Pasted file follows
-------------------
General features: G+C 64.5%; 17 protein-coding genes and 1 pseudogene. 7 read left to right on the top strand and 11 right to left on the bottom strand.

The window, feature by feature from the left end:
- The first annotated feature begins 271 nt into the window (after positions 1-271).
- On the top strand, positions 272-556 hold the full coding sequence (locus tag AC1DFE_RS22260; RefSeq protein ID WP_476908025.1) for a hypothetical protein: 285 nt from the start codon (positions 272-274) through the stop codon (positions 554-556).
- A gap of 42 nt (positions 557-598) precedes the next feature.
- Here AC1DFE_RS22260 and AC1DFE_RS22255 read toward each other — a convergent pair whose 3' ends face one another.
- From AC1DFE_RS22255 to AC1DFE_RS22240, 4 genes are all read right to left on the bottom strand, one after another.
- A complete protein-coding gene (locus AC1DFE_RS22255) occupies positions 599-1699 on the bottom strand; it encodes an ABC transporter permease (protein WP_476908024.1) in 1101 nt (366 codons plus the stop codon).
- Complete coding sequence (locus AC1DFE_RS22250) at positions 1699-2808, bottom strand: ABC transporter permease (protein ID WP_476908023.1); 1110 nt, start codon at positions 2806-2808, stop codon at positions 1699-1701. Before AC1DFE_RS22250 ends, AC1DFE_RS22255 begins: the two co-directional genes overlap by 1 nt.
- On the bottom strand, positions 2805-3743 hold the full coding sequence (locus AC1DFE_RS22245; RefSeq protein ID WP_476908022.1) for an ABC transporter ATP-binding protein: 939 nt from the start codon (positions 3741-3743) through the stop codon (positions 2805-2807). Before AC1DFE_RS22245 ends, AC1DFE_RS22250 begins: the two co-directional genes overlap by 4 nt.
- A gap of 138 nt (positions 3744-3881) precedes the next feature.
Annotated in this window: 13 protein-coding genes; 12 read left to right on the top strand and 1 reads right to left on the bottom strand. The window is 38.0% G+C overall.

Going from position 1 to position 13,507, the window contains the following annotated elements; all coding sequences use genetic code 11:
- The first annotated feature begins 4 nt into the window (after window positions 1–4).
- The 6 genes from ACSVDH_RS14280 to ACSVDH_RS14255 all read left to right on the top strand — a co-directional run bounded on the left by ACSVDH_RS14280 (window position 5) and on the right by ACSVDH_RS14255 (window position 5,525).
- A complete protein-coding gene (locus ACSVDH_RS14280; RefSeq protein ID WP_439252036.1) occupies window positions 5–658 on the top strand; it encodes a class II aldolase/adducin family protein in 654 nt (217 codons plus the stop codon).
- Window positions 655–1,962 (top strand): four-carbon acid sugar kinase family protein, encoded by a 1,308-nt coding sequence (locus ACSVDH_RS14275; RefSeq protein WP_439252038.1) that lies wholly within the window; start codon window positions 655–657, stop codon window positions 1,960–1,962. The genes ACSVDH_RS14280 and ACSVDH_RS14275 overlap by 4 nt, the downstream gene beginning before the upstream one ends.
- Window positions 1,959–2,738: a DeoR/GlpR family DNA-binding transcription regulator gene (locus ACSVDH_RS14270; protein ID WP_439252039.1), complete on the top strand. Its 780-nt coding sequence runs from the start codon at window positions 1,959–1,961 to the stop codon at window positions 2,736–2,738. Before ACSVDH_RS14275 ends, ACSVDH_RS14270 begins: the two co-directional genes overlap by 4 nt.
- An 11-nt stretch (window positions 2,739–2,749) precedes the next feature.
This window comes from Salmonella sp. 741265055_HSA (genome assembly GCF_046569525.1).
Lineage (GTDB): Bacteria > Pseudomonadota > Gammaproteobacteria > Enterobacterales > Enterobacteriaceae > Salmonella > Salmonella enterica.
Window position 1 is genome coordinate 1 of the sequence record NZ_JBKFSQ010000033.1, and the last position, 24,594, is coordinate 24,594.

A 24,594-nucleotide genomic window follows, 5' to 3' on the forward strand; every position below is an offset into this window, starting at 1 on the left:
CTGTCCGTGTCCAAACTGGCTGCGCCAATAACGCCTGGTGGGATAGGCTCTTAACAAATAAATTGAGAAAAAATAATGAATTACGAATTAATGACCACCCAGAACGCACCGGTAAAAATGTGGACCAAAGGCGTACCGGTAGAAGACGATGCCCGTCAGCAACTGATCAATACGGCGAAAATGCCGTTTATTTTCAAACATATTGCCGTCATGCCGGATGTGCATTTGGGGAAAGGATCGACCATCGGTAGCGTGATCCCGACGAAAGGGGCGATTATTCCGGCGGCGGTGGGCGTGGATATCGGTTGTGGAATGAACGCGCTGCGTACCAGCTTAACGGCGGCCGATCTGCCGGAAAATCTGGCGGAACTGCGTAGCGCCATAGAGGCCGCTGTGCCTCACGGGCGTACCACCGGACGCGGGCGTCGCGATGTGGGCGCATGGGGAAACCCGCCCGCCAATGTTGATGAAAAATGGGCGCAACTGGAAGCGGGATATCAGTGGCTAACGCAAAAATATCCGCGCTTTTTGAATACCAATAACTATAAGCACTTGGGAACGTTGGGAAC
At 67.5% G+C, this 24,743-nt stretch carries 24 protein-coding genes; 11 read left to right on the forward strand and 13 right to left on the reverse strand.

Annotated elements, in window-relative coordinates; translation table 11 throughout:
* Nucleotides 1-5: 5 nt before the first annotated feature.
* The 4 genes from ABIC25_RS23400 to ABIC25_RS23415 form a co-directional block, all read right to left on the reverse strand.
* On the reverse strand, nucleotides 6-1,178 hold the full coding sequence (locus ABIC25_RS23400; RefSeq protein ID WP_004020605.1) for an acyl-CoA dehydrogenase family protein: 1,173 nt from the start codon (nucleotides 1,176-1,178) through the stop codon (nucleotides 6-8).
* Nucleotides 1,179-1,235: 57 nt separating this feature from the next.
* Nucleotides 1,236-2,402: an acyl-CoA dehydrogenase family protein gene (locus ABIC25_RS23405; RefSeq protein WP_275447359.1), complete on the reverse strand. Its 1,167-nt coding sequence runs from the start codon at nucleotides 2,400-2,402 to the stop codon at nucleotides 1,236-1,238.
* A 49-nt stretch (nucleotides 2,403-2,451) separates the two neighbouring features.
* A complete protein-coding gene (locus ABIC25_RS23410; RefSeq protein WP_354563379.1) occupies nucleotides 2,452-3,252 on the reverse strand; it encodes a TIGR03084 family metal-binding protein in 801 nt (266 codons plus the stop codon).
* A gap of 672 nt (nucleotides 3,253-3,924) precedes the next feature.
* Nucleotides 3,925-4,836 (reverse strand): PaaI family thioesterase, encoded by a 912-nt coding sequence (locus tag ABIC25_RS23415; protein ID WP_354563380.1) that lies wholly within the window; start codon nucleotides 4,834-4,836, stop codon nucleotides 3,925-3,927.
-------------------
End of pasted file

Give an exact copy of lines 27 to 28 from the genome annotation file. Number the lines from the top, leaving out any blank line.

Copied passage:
* Nucleotides 1-5: 5 nt before the first annotated feature.
* The 4 genes from ABIC25_RS23400 to ABIC25_RS23415 form a co-directional block, all read right to left on the reverse strand.